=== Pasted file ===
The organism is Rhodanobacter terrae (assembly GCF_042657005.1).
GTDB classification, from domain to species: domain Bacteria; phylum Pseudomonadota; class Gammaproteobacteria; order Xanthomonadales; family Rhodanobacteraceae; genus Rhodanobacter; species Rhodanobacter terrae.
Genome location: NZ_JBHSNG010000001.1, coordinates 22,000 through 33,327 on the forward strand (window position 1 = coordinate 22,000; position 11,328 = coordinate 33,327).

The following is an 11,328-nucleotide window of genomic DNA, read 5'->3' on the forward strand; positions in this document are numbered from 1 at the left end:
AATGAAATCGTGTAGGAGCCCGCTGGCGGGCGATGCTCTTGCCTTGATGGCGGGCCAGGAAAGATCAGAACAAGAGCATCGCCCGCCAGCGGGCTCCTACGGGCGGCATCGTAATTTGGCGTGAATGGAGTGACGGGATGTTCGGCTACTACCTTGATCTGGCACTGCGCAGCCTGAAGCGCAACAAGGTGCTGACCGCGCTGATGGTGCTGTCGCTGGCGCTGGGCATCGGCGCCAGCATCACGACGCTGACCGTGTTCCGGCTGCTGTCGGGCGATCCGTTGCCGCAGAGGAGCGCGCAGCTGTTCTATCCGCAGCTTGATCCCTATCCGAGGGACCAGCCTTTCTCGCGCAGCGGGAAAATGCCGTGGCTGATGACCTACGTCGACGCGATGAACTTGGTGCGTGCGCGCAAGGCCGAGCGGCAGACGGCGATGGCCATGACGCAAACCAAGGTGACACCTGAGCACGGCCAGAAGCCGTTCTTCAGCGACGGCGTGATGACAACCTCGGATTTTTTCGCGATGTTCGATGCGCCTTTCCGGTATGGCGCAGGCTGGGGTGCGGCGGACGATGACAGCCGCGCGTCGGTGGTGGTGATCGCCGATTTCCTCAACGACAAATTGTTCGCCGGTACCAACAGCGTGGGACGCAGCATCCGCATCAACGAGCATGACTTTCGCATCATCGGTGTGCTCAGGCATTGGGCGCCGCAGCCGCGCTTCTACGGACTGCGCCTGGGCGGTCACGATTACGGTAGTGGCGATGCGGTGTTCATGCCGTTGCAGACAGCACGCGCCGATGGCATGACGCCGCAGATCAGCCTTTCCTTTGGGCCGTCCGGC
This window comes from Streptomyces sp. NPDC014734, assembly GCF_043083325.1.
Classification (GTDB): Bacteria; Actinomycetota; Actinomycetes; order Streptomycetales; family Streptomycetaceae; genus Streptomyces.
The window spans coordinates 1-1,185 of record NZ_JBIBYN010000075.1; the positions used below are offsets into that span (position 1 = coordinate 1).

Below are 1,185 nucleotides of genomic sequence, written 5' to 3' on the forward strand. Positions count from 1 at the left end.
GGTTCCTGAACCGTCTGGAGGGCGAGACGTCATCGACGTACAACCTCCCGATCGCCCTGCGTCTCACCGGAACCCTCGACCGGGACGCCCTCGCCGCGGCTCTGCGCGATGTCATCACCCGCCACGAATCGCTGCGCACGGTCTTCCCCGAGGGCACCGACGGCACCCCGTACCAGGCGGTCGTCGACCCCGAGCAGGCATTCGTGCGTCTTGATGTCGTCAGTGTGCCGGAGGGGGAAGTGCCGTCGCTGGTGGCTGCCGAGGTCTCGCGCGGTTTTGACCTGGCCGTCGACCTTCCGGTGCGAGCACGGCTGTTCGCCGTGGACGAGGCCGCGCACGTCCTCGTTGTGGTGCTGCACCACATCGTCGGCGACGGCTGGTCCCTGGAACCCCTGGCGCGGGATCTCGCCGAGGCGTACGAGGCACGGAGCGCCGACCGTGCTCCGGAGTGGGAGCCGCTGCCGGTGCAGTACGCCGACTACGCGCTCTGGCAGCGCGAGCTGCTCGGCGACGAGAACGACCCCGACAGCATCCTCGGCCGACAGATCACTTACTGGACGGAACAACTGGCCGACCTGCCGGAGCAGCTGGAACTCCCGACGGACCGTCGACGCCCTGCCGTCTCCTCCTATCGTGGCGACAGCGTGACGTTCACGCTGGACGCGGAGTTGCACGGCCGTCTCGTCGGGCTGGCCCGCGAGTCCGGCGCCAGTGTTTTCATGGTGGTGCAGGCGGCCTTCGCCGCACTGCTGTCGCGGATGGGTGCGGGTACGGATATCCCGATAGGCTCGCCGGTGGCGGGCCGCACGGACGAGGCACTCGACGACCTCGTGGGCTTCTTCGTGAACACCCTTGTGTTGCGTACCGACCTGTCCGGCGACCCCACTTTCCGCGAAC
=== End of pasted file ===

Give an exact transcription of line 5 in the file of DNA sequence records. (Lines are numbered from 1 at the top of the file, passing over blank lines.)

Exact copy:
AATGAAATCGTGTAGGAGCCCGCTGGCGGGCGATGCTCTTGCCTTGATGGCGGGCCAGGAAAGATCAGAACAAGAGCATCGCCCGCCAGCGGGCTCCTACGGGCGGCATCGTAATTTGGCGTGAATGGAGTGACGGGATGTTCGGCTACTACCTTGATCTGGCACTGCGCAGCCTGAAGCGCAACAAGGTGCTGACCGCGCTGATGGTGCTGTCGCTGGCGCTGGGCATCGGCGCCAGCATCACGACGCTGACCGTGTTCCGGCTGCTGTCGGGCGATCCGTTGCCGCAGAGGAGCGCGCAGCTGTTCTATCCGCAGCTTGATCCCTATCCGAGGGACCAGCCTTTCTCGCGCAGCGGGAAAATGCCGTGGCTGATGACCTACGTCGACGCGATGAACTTGGTGCGTGCGCGCAAGGCCGAGCGGCAGACGGCGATGGCCATGACGCAAACCAAGGTGACACCTGAGCACGGCCAGAAGCCGTTCTTCAGCGACGGCGTGATGACAACCTCGGATTTTTTCGCGATGTTCGATGCGCCTTTCCGGTATGGCGCAGGCTGGGGTGCGGCGGACGATGACAGCCGCGCGTCGGTGGTGGTGATCGCCGATTTCCTCAACGACAAATTGTTCGCCGGTACCAACAGCGTGGGACGCAGCATCCGCATCAACGAGCATGACTTTCGCATCATCGGTGTGCTCAGGCATTGGGCGCCGCAGCCGCGCTTCTACGGACTGCGCCTGGGCGGTCACGATTACGGTAGTGGCGATGCGGTGTTCATGCCGTTGCAGACAGCACGCGCCGATGGCATGACGCCGCAGATCAGCCTTTCCTTTGGGCCGTCCGGC